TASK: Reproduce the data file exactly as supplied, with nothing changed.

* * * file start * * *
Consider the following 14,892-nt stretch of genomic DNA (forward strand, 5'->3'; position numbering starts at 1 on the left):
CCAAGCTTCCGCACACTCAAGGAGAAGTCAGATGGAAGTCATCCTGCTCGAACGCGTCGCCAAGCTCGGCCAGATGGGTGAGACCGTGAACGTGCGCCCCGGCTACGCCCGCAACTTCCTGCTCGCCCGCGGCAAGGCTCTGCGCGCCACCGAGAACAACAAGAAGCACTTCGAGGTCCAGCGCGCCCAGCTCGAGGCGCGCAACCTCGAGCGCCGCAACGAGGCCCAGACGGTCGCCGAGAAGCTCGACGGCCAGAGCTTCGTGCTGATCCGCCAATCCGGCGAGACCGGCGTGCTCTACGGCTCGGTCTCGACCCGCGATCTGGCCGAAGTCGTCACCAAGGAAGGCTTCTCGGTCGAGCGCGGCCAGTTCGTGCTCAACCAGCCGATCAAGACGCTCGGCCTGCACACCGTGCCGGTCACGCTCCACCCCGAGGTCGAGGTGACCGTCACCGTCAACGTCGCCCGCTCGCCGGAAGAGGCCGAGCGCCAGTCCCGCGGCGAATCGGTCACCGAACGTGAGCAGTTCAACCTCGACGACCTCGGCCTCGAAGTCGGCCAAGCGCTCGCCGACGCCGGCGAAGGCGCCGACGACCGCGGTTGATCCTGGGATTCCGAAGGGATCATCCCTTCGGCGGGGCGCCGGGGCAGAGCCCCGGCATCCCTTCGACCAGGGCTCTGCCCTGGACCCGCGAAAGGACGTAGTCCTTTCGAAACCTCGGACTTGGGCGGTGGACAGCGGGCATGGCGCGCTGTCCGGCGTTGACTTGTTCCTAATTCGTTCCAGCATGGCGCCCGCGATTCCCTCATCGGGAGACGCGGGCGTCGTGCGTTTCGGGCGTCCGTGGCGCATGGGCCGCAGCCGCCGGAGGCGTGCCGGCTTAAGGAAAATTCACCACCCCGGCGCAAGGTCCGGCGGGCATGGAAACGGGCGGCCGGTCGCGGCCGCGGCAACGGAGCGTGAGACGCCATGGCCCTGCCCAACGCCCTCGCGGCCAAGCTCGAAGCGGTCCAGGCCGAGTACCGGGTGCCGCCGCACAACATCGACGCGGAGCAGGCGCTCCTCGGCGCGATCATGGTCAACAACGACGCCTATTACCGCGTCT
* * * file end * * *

Consider the following 14,892-nt stretch of genomic DNA (forward strand, 5'->3'; position numbering starts at 1 on the left):
CCAAGCTTCCGCACACTCAAGGAGAAGTCAGATGGAAGTCATCCTGCTCGAACGCGTCGCCAAGCTCGGCCAGATGGGTGAGACCGTGAACGTGCGCCCCGGCTACGCCCGCAACTTCCTGCTCGCCCGCGGCAAGGCTCTGCGCGCCACCGAGAACAACAAGAAGCACTTCGAGGTCCAGCGCGCCCAGCTCGAGGCGCGCAACCTCGAGCGCCGCAACGAGGCCCAGACGGTCGCCGAGAAGCTCGACGGCCAGAGCTTCGTGCTGATCCGCCAATCCGGCGAGACCGGCGTGCTCTACGGCTCGGTCTCGACCCGCGATCTGGCCGAAGTCGTCACCAAGGAAGGCTTCTCGGTCGAGCGCGGCCAGTTCGTGCTCAACCAGCCGATCAAGACGCTCGGCCTGCACACCGTGCCGGTCACGCTCCACCCCGAGGTCGAGGTGACCGTCACCGTCAACGTCGCCCGCTCGCCGGAAGAGGCCGAGCGCCAGTCCCGCGGCGAATCGGTCACCGAACGTGAGCAGTTCAACCTCGACGACCTCGGCCTCGAAGTCGGCCAAGCGCTCGCCGACGCCGGCGAAGGCGCCGACGACCGCGGTTGATCCTGGGATTCCGAAGGGATCATCCCTTCGGCGGGGCGCCGGGGCAGAGCCCCGGCATCCCTTCGACCAGGGCTCTGCCCTGGACCCGCGAAAGGACGTAGTCCTTTCGAAACCTCGGACTTGGGCGGTGGACAGCGGGCATGGCGCGCTGTCCGGCGTTGACTTGTTCCTAATTCGTTCCAGCATGGCGCCCGCGATTCCCTCATCGGGAGACGCGGGCGTCGTGCGTTTCGGGCGTCCGTGGCGCATGGGCCGCAGCCGCCGGAGGCGTGCCGGCTTAAGGAAAATTCACCACCCCGGCGCAAGGTCCGGCGGGCATGGAAACGGGCGGCCGGTCGCGGCCGCGGCAACGGAGCGTGAGACGCCATGGCCCTGCCCAACGCCCTCGCGGCCAAGCTCGAAGCGGTCCAGGCCGAGTACCGGGTGCCGCCGCACAACATCGACGCGGAGCAGGCGCTCCTCGGCGCGATCATGGTCAACAACGACGCCTATTACCGCGTCT